As uncertainty looms over the future of GAISF, with plans in place for it to be dissolved, IMMAF CEO Densign White took to social media to express his welcome for the reform.
The International Mixed Martial Arts Federation is seven years into its application process for sport recognition by GAISF, the gate-keeper for the Olympic movement, and is not alone in facing issues with the organisation.
Outlining some of the frustrations IMMAF has faced in its efforts to obtain recognition for MMA, White further cited to immaf.org that no opportunity had ever arisen to attend key meetings at which IMMAF’s membership application was discussed within GAISF.
“There’s a combat sports committee within the GAISF as well, and combat sports members belong to that committee, which we were never invited to. We did ask many times for the opportunity to address them directly to explain that MMA is not a threat and that we want to work with them, but we were never allowed to go to that meeting. We were never allowed to attend any meetings at which our membership application was discussed, even when we knew that the council was meeting the membership panel.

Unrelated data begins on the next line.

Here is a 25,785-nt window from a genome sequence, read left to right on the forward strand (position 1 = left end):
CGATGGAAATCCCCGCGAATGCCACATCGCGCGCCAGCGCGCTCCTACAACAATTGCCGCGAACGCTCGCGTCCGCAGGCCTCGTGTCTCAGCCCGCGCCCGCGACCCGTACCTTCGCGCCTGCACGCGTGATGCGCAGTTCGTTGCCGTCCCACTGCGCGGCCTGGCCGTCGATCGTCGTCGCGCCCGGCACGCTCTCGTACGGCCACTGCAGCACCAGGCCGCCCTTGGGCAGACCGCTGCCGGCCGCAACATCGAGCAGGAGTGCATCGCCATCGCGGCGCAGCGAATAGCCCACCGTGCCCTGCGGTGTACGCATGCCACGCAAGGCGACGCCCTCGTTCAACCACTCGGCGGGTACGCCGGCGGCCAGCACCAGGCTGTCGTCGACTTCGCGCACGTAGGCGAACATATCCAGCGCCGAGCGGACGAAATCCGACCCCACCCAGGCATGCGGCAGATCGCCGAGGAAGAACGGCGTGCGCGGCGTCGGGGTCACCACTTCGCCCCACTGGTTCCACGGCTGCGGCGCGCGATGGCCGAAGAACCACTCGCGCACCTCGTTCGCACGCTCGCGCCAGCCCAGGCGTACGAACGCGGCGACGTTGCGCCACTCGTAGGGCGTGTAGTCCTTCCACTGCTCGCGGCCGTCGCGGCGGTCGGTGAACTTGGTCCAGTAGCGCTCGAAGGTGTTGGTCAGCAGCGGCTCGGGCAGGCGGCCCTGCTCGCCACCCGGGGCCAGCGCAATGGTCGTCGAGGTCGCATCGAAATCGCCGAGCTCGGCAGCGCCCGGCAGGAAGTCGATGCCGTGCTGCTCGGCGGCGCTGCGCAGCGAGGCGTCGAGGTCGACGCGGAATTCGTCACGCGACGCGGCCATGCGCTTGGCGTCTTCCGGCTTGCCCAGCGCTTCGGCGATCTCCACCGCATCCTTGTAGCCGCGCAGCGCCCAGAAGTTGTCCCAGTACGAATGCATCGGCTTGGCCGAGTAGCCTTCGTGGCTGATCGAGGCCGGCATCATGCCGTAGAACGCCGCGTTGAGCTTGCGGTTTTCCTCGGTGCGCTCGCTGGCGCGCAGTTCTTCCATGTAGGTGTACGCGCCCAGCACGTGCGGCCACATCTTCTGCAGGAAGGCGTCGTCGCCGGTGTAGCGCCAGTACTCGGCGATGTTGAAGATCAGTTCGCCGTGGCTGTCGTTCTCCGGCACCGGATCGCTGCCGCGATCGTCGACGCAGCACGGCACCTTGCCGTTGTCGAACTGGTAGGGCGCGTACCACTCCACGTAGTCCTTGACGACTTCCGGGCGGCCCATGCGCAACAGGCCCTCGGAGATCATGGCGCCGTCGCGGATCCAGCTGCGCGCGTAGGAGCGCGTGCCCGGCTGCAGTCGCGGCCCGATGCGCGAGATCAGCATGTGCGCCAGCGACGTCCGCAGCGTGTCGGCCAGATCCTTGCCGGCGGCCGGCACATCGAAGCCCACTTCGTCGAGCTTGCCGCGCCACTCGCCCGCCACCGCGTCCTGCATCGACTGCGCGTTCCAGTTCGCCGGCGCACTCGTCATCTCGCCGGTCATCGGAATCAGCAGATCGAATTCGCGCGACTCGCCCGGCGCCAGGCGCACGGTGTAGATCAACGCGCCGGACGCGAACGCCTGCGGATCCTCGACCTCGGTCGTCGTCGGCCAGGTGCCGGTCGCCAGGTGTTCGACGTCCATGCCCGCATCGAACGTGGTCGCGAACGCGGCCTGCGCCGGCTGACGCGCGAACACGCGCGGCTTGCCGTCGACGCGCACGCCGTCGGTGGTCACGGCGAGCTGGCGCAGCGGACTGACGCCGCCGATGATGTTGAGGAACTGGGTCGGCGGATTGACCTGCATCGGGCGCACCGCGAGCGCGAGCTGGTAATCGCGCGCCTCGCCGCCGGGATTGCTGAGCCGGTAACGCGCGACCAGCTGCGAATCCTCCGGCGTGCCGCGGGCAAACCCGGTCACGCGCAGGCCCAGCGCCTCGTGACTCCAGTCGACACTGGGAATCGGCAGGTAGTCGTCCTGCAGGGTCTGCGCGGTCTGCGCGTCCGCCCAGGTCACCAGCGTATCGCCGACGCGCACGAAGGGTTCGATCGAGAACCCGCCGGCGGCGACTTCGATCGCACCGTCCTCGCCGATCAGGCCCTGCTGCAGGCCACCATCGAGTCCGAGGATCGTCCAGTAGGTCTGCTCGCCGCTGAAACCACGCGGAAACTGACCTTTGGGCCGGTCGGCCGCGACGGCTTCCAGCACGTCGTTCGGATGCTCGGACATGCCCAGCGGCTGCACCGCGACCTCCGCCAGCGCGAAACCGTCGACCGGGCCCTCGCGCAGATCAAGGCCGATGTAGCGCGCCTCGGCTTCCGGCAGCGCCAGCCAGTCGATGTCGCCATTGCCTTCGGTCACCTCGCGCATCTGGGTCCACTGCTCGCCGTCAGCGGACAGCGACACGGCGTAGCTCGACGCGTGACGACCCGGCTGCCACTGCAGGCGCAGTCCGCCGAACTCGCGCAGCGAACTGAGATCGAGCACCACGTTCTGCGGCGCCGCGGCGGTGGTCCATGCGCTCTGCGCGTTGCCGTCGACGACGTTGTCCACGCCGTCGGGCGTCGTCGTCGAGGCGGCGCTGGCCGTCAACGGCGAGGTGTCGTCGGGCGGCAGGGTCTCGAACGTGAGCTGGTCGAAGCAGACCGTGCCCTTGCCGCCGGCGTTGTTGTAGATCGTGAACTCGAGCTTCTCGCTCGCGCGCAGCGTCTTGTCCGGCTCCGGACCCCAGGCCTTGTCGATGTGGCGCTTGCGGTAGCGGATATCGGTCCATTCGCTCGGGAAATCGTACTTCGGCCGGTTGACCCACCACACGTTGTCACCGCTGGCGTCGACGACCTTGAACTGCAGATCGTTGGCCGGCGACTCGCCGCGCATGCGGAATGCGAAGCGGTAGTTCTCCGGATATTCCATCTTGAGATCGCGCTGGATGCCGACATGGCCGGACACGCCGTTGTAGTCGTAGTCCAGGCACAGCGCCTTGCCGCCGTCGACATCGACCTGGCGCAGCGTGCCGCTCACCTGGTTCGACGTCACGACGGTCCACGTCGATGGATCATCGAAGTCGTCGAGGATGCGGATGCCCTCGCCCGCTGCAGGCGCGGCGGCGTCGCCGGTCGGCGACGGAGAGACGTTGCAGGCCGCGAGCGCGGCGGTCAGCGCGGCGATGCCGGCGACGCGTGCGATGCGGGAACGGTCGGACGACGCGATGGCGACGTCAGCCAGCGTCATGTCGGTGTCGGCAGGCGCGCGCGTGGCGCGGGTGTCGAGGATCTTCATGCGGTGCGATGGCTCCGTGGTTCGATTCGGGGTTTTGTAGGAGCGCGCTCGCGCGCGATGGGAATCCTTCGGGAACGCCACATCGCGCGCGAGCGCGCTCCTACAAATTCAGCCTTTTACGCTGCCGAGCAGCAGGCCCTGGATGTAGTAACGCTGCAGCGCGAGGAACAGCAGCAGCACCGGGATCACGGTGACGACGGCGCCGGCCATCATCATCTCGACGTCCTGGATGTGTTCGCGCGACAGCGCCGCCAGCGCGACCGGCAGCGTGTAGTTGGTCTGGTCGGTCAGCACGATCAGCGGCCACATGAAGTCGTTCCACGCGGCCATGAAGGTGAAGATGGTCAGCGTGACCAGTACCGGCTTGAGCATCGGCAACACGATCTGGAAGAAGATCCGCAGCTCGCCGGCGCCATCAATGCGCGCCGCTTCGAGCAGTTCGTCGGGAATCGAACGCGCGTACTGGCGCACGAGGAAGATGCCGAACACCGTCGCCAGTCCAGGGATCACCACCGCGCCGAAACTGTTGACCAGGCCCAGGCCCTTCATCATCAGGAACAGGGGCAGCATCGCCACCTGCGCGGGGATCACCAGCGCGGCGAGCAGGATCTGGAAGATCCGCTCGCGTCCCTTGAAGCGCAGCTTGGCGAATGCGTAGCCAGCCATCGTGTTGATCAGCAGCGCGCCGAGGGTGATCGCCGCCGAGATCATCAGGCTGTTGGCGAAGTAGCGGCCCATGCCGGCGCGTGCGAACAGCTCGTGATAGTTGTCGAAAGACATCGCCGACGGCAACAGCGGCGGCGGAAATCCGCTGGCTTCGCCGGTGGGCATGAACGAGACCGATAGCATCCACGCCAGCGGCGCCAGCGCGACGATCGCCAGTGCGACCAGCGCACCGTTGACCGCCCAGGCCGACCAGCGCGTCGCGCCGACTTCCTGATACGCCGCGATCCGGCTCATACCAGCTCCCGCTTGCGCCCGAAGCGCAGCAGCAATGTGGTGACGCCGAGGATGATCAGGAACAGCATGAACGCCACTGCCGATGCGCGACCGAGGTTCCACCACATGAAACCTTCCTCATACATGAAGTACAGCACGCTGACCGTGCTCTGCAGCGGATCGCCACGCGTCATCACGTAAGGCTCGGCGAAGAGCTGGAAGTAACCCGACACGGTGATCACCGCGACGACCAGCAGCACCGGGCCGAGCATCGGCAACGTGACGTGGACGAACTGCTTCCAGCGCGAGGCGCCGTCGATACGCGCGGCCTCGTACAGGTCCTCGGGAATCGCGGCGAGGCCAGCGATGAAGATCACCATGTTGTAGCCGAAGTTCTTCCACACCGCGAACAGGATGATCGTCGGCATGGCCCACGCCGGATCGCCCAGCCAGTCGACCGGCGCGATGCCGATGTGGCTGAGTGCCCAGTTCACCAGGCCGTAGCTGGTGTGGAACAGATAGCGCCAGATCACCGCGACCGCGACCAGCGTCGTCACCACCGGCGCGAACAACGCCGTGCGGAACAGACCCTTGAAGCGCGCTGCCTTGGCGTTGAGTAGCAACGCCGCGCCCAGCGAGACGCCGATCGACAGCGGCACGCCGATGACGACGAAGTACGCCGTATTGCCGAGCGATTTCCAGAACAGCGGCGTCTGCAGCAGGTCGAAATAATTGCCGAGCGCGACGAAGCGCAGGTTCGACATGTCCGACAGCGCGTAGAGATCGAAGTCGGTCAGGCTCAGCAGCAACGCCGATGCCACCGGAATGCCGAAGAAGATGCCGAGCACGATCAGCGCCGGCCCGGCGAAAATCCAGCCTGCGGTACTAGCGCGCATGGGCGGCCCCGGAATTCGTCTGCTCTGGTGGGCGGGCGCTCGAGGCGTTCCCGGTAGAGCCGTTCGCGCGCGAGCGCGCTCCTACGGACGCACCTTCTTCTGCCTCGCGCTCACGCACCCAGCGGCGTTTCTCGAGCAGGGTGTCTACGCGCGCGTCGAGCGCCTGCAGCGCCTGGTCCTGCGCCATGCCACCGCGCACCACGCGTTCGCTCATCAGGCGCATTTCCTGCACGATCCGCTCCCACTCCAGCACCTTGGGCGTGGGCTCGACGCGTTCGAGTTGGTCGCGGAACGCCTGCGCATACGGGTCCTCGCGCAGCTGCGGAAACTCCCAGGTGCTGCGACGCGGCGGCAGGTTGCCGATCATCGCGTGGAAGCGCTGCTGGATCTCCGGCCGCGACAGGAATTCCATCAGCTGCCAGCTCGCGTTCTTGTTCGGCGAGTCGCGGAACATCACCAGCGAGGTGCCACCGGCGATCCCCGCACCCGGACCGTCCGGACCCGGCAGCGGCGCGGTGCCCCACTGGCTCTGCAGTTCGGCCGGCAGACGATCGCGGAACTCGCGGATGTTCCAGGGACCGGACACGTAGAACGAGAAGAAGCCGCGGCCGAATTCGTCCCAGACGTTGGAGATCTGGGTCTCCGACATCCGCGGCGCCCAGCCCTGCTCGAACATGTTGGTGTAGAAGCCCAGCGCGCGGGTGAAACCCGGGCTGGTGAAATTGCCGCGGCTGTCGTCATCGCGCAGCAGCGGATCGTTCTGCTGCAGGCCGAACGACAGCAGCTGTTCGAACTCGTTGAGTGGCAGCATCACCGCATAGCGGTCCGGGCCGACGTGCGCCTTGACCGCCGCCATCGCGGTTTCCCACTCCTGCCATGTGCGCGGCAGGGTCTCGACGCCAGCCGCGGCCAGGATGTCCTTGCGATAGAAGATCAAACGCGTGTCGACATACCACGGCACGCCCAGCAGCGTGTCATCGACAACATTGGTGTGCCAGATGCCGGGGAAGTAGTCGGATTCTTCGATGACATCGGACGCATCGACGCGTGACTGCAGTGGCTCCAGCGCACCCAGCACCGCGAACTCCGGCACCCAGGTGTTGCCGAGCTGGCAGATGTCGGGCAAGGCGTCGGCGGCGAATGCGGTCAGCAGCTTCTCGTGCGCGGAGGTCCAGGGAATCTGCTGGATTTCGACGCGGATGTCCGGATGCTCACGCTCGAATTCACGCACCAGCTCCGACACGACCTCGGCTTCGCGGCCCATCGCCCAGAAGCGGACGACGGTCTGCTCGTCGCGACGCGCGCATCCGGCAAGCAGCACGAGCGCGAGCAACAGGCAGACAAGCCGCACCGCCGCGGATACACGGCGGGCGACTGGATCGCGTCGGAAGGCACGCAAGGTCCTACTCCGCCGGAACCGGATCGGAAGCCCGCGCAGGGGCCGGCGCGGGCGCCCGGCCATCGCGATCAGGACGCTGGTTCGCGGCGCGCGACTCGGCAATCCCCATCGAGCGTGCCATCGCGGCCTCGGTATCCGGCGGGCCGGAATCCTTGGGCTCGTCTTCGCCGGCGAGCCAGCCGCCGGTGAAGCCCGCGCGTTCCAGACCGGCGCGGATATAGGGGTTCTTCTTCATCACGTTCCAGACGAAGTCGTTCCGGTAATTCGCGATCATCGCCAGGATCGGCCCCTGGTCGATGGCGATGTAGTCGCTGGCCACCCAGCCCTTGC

“We never received any reasons as to why our application was refused. It’s just an organisation that is operating, in my view, almost like a 1970s, 1980s trade union with a closed shop policy.”
He added that certain members of GAISF were shying away from competition by blocking the recognition of MMA, countering that competition is something he would welcome in an organisation.
“They are anti-competitive. They are fearful of anything that they might perceive as a threat to them, which is a strange mindset to have for people that work in sports because sports are all about competition. I’m not afraid of competition. I think competition is good. It helps us all to drive our standards higher and to push harder to do what we are doing better than the opposition. That is how improvements happen.
“Some of these sports are perhaps already in the Olympic program, and there are obviously some financial considerations. They are getting money from being recognised for being in the Olympic family, from being in the Olympic games. And so they are just protecting that, and to a certain extent, I get it. But I think competition is good and all we want to do is work with people, not against them. And we think that we could actually add value to some of these organisations that are trying to keep us out.”